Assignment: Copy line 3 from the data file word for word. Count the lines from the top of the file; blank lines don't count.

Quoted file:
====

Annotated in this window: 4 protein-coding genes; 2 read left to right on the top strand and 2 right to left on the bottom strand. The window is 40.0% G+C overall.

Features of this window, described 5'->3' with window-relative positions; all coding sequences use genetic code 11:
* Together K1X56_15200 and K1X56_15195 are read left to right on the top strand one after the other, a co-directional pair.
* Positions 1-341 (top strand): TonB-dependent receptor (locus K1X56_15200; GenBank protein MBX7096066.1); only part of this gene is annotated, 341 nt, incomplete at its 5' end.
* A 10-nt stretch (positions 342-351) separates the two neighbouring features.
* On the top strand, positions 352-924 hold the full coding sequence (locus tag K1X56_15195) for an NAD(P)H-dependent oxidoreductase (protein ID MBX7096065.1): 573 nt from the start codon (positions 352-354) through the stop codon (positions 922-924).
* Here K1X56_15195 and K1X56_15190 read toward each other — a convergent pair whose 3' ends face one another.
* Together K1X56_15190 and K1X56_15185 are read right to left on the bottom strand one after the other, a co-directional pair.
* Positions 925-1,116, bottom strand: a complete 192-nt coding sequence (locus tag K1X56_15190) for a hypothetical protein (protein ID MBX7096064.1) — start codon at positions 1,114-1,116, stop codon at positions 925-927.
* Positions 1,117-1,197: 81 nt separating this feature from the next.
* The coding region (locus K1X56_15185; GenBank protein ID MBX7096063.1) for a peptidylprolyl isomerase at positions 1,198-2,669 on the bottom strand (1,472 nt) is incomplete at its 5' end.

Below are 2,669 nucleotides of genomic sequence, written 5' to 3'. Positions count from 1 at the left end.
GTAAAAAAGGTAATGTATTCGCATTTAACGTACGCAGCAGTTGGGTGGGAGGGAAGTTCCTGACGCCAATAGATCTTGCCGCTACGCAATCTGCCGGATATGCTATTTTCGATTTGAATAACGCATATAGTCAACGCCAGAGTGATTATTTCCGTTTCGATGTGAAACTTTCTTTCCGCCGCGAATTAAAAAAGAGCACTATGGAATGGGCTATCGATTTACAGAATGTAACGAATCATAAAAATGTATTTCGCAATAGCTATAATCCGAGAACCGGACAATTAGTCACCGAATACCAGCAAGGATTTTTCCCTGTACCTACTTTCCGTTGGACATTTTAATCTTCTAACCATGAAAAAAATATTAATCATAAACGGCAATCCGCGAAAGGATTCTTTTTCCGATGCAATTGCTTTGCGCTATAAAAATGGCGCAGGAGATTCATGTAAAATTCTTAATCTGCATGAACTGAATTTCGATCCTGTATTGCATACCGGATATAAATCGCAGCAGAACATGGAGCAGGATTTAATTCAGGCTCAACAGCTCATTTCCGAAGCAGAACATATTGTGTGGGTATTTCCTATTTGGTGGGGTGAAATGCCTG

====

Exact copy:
* Together K1X56_15200 and K1X56_15195 are read left to right on the top strand one after the other, a co-directional pair.